Another recent study has been used to discredit the work done by Wolfe-Simon et al. In response to this article, Cotner et al. argue that the original paper had taken their own research and used it out of context [12]. Wolfe-Simon argues that the levels of phosphorus incorporated into the GFAJ-1 cell were found to be significantly below amounts required for normally sustaining life in bacteria. They measured this significant difference using the data found by Makino et al. However, this data collected was the result of a study only on Escherichia Coli cells that have an unusually high amount of phosphorus due to their environmental conditions [13]. Cotner et al. conducted another study [14] of the amount of phosphorus content found in bacteria in freshwater environments, a much closer approximation to the environment that GFAJ-1 is grown in. In this case, the phosphorus content found in GFAJ-1 fell within the range of observed phosphorus content levels of these bacteria. This response article provides another error in the argument presented by Wolfe-Simon et al. as to the possibility that the bacterium GFAJ-1 can substitute arsenic into its biosynthesis.

Cool Factor

Although it is still not proven that this microbe can incorporate this seemingly toxic element into its biologics, the possibility reveals a pathway for life on other planets. The fact that this organism not only can tolerate living in high concentrations of arsenic, which other organisms are capable of, but incorporate into its biology opens the door to the thought that there could be life forms out there that are able to function without the 6 essential elements for life as we now know it. The findings also help contribute to the current conversation about what is known as the shadow biosphere. The shadow biosphere is a hypothetical microbial biosphere which consists of organisms that have different biological mechanisms than known life. The thought is that some organisms have not yet been discovered because scientists are targeting the biochemistry of life forms as we know them and do not account for extremely different life forms [16].


1. Brown, Dwayne, and Cathy Weselby. "NASA - NASA-Funded Research Discovers Life Built With Toxic Chemical." NASA - Home. NASA, 02 Dec. 2010. Web. 18 Oct. 2011. <>.
2. Oremland, R., and J. Stolz. "The Ecology of Arsenic." Science 300 (2003): 939-944.
3. Wolfe-Simon, Felisa, Jodi Blum, Thomas Kulp, "A Bacterium That Can Grow by Using Arsenic Instead of Phosphorus." Science 332 (2011): 1163-1166.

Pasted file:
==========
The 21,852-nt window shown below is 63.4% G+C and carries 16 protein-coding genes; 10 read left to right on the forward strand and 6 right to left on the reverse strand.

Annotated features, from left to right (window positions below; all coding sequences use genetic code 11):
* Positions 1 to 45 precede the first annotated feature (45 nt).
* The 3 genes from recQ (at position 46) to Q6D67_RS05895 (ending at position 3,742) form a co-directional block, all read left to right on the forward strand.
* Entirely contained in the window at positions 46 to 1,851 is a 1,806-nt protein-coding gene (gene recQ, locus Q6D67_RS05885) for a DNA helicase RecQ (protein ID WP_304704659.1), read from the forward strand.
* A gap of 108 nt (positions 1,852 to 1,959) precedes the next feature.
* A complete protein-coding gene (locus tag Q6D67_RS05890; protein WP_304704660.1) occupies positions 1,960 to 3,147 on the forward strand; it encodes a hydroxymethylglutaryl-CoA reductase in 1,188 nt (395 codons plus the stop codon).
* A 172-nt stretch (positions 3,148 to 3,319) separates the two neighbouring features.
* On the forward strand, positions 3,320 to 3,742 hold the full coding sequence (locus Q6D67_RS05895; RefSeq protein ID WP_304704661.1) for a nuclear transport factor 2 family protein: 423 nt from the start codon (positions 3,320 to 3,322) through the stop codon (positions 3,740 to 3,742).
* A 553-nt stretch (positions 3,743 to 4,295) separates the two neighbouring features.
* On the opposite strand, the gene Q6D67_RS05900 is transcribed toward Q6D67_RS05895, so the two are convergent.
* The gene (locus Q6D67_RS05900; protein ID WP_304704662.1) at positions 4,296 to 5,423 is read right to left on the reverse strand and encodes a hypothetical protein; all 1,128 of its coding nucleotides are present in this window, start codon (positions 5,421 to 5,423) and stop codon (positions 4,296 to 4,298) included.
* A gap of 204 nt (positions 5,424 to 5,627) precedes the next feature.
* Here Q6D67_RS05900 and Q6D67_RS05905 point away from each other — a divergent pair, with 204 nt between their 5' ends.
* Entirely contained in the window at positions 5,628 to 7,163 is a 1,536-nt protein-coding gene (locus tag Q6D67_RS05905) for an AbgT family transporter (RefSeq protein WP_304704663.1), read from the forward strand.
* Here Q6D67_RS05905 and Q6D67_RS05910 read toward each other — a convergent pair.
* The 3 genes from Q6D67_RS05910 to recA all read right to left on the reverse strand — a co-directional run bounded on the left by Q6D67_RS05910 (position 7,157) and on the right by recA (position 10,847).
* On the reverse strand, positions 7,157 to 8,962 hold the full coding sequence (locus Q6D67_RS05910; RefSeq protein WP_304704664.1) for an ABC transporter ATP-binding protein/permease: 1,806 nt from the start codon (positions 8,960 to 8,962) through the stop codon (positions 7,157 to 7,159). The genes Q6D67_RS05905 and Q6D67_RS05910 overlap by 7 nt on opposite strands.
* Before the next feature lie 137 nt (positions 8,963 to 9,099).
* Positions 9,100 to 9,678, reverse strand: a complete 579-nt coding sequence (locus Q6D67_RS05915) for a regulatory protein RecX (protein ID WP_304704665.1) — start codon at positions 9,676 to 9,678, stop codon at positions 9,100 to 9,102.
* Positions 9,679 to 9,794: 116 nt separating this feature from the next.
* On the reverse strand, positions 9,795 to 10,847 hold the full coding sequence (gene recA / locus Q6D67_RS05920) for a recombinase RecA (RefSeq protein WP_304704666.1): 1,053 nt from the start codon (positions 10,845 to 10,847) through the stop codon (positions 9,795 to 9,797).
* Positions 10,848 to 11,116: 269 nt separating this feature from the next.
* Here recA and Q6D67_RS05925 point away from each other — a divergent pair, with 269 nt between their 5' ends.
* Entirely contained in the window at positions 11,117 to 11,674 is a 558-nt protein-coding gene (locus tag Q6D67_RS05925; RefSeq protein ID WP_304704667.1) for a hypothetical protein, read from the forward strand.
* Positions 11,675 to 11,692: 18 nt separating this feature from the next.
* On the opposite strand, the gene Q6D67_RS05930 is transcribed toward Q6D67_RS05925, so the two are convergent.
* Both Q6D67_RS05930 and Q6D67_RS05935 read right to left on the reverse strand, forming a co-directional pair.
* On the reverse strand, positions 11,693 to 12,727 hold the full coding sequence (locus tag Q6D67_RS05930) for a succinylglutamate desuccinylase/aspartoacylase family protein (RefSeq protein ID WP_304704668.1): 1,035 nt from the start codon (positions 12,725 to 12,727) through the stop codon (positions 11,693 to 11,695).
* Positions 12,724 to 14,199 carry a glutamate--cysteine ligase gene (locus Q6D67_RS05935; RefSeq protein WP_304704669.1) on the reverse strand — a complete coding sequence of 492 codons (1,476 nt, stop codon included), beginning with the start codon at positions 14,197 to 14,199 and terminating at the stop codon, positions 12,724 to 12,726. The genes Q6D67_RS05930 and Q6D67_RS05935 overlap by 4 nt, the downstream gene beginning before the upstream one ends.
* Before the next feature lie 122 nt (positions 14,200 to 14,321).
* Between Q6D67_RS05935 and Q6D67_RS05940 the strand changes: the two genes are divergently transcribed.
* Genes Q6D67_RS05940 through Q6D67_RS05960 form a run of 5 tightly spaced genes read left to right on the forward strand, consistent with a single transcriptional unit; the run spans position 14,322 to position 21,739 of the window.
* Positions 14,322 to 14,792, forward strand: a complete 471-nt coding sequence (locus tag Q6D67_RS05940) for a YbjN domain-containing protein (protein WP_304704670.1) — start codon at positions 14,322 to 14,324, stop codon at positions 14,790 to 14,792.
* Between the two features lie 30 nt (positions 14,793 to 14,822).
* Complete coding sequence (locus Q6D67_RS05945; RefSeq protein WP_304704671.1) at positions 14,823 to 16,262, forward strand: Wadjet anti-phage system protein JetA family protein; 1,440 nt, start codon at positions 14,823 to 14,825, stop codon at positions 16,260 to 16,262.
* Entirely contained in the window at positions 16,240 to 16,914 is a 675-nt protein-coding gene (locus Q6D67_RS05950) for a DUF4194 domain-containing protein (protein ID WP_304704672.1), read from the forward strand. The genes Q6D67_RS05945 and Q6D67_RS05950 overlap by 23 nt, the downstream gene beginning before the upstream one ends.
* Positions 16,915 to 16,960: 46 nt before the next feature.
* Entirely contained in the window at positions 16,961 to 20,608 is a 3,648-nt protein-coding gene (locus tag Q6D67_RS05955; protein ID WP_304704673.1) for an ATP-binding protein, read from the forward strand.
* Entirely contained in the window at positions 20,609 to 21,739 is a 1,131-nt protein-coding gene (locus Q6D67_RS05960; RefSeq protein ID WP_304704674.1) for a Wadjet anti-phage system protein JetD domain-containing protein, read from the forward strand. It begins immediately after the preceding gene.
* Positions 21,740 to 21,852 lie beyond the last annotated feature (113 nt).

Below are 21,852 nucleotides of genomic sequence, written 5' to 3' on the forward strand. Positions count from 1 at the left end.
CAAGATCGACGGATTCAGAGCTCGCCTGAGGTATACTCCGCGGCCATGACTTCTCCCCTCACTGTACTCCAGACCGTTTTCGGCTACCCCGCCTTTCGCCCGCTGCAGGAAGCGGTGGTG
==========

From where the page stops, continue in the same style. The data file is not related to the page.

4. Bortman, Henry. "Thriving on Arsenic." Astrobiology Magazine -- The Origin and Evolution of Life in the Universe. NASA, 2 Dec. 2010.
5. Santos, H and M. S Da Costa. 2002. Compatible solutes of organisms that live in hot saline environments. Environmental Microbiology 4: 501-509
6. Oremland, Ronald, John Stolz, and James Hollibaugh. "The Microbial Arsenic Cycle in Mono Lake, California." FEMS Microbiology Ecology 48 (2004): 15-27
7. Kapaj, Simon, Hans Peterson, Karsten Liber, and Prosun Bhattacharya. "Human Health Effects From Chronic Arsenic Poisoning–A Review." Journal of Environmental Science and Health, Part A: Toxic/Hazardous Substances & Environmental Engineering 41.10 (2006): 2399-2428
8. Mason, Margie. "Arsenic Poisoning Kills 20 Percent of People in Bangladesh." Bangladesh Watchdog. 29 June 2010. Web. 18 Oct. 2011. <>.
9. "Halomonadaceae Bacterium GFAJ-1." NCBI. Web. 18 Oct. 2011. <>.
10. Fekry, M. I., P. A. Tipton and K. S. Gates. 2011. Kinetic consequences of replacing the internucleotide phosphorus atoms in the DNA with arsenic. ACS Chem. Biol. 6: 127-130.
11. Baer, C. D., J. O. Edwards and P. H. Reiger. 1981. Kinestics of the hydrolysis of arsenate (V) triesters. Inorg. Chem. 20: 905-907.
12. Cotner, James B., and Edward K. Hall. "Comment on "A Bacterium That Can Grow by Using Arsenic Instead of Phosphorus"" Science 332.3 June 2011: 1149-f. June 2011.
13. Makino, W, J. B. Cotner, R. W. Sterner, J. J. Elser, Funct. Ecol. 17, 121 (2003)
14. Cotner, J. B., E. K. Hall, J. T. Scott, M. Heldal, Front. Microbiol. 1, 132 (2010)
15. Davis, Paul. "The 'Give Me a Job' Microbe." Wall Street Journal. 04 Dec. 2010. Web. 19 Oct. 2011.
16. Cleland, C.E. "Epistemological issues in the study of microbial life: alternative biospheres." Studies in the History and Philosophy of Biological and Biomedical Sciences (2007): 38:847–861.

Edited by Robert Murphy, Sarah Peterson, Daniel Wiegand, and Brian Collette (students of Iris Keren)